• Another first is that Thomas is publicly credited as the choreographer of Boston Dynamics’ dances. Her labor in viral videos like “Uptown Spot” and “Do You Love Me?” was rendered “practically invisible,” so Boston Dynamics’ decision to underline Thomas’ role in this latest video is a substantial shift in posture.
  • In artists’ hands, these machines are becoming eminently capable of expression through performance.

The company’s self-professed goal is “changing your idea of what robots can do,” and they’ve made tremendous inroads with the “Spot’s On It” video. It’s difficult to distinguish between the robots, and at times it’s unclear which robot “head” belongs to which robot body.

The Music Behind The Boston Dynamics’ Method

Boston Dynamics’ last dancing video has over 32 million views on YouTube. The “Spot’s on It” video sound track was recorded by Hyundai global ambassador and South Korean 7-member megaband BTS. The music that grounds the video has an energetic and pleasing pace, with BTS reveling in the word “IONIQ.”

With an enormous US fan base, BTS is known for casual posts, live-streamed video diaries, or produced episodes of their reality TV-like web show “Run BTS!” The clips have created a kind of intimacy between BTS and their fans that other K-pop groups have since tried to imitate. The BTS Army has acted as a network of unpaid translators, producing English subtitles and texts of their content, connecting BTS with their non-Korean speaking audience.

The Boston Dynamics collaboration with BTS, one of the most popular bands on the planet with an extremely active fan base, is certain to accrue even more hits and visibility, making visible the interface between art and technology.

Final Thoughts About Boston Dynamics

The feats of the Boston Dynamics robots are truly amazing. The coordinated dance routine involved incredibly precise programming as an alternative to utilizing the robot’s built-in sensors or obstacle avoidance algorithms that Spot usually uses to get around and accomplish tasks. “Everything had to be worked out in advance and scripted precisely,” explained Eric Whitman, a Boston Dynamics roboticist.

SpaceX has used one of the robots to inspect the Starship SN10 crash site. With the Boston Dynamics advancement of solving the dilemma how to make robots walk like animals, stay balanced, maintain erect stature, and how to overcome obstacles, the next steps (pun intended) will develop robotic athletic performance like dance stresses consistent with the mechanical design of the robot, which stresses algorithms in the software.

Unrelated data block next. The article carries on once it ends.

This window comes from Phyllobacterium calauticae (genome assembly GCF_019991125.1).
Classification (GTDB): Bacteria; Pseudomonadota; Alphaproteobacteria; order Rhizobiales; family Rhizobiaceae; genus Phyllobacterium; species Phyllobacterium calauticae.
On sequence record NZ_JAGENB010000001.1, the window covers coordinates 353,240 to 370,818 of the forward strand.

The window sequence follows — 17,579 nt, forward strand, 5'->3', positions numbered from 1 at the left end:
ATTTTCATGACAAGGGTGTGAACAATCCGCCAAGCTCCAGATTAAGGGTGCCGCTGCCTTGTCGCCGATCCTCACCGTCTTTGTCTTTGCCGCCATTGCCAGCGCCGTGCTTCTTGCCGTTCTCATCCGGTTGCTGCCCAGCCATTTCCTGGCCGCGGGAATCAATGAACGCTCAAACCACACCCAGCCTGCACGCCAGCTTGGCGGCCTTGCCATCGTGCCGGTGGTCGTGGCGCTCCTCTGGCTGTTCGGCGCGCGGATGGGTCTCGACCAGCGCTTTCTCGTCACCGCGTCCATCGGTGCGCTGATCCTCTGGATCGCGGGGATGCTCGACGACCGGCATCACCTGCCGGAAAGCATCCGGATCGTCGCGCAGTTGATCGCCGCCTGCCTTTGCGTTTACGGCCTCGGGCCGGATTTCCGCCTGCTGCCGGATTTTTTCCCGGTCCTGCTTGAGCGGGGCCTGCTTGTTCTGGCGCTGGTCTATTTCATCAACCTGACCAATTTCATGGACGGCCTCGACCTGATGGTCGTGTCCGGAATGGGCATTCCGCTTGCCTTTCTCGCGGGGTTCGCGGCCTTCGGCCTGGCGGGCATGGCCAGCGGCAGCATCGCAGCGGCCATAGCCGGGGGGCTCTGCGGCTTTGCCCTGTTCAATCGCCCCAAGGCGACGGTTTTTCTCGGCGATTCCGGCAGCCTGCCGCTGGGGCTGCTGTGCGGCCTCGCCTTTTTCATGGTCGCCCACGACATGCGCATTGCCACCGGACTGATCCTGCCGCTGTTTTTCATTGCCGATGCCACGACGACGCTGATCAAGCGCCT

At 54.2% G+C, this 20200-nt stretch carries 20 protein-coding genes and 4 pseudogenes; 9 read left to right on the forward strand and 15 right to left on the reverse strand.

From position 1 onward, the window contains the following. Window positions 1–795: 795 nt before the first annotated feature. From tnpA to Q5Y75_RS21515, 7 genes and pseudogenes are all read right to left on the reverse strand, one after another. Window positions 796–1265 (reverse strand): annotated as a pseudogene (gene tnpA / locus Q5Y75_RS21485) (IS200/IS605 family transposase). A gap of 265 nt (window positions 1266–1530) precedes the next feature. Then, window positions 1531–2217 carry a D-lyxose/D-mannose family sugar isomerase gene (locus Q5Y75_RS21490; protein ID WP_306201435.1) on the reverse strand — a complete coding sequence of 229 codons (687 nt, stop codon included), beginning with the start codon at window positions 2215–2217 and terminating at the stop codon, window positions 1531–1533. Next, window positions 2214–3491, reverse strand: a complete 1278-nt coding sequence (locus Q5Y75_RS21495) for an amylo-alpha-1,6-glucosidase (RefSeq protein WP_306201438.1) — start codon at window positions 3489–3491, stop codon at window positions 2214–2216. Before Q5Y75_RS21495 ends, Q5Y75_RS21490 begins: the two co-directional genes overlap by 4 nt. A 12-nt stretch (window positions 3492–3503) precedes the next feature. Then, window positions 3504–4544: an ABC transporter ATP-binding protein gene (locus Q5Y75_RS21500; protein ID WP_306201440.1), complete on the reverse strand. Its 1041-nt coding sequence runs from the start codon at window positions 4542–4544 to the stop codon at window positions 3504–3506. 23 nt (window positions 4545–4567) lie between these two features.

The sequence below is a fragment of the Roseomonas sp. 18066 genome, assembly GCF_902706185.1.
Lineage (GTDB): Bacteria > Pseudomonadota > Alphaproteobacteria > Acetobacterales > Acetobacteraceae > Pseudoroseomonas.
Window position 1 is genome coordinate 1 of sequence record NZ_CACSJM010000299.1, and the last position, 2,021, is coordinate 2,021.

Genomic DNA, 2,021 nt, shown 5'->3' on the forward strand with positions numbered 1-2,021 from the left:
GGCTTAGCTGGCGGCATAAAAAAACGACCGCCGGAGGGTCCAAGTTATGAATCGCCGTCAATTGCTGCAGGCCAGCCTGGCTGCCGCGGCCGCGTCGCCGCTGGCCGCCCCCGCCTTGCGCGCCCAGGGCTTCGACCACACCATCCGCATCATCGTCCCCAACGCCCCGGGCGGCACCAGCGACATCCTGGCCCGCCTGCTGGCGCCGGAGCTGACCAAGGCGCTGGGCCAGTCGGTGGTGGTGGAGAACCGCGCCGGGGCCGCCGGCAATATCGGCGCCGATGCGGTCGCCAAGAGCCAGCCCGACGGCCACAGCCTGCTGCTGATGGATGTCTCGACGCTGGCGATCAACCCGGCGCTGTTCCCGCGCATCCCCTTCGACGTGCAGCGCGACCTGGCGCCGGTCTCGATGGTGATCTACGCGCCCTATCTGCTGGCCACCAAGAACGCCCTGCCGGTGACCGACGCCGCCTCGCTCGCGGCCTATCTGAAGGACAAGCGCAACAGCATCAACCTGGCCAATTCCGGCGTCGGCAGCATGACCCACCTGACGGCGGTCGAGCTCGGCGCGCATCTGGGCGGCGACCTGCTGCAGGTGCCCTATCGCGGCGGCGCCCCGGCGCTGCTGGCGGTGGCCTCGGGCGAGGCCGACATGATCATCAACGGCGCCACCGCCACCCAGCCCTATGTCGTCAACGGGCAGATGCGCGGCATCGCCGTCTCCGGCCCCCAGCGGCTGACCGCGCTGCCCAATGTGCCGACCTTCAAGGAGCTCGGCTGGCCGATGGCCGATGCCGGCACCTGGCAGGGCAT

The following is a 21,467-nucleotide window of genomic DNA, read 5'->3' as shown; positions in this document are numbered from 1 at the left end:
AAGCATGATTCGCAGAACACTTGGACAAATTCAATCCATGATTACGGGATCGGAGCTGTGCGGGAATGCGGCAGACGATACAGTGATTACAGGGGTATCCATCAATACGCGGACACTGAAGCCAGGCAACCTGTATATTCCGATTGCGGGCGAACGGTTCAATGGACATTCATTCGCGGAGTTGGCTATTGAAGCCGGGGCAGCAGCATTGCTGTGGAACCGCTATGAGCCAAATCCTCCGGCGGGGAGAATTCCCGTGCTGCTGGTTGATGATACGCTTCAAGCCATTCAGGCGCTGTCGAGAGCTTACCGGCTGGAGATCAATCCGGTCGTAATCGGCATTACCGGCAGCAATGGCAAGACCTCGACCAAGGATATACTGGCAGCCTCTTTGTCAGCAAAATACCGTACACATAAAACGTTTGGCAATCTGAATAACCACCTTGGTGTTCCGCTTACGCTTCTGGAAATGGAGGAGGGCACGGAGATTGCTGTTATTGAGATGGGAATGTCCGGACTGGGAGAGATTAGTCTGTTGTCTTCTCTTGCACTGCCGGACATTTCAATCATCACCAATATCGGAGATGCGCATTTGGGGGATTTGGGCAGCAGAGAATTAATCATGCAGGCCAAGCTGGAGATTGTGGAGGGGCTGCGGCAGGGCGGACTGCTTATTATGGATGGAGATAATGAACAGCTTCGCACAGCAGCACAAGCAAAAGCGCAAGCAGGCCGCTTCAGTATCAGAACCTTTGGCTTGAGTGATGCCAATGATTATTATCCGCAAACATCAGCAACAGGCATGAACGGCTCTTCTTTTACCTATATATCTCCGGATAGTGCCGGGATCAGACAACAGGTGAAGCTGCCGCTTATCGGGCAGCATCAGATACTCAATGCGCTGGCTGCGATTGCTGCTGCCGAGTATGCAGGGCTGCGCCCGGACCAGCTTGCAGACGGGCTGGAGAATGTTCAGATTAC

In June, 2021, Hyundai Motor Group, Boston Dynamics, Inc., and SoftBank Group Corp. announced the completion of the Group’s acquisition of a controlling interest in Boston Dynamics from SoftBank, following the receipt of regulatory approvals and other customary closing conditions. The deal valued the mobile robot firm at $1.1 billion.

“With the acquisition of Boston Dynamics, Hyundai Motor will expand its new robotics business to provide customers with exciting mobility experiences,” said Thomas Schemera, Executive Vice President and Global Chief Marketing Officer at Hyundai Motor. “We look forward to exploring new marketing opportunities to communicate with millennials and Gen Z, in particular, about the enormous potential offered by Hyundai’s new robotics in daily life, enabling progress for humanity.”

Photo courtesy of Hyundai

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Carolyn Fortuna

Carolyn Fortuna, PhD, is a writer, researcher, and educator with a lifelong dedication to ecojustice. Carolyn has won awards from the Anti-Defamation League, The International Literacy Association, and The Leavey Foundation. Carolyn is a small-time investor in Tesla and an owner of a 2022 Tesla Model Y as well as a 2017 Chevy Bolt. Please follow Carolyn on Substack: https://carolynfortuna.substack.com/.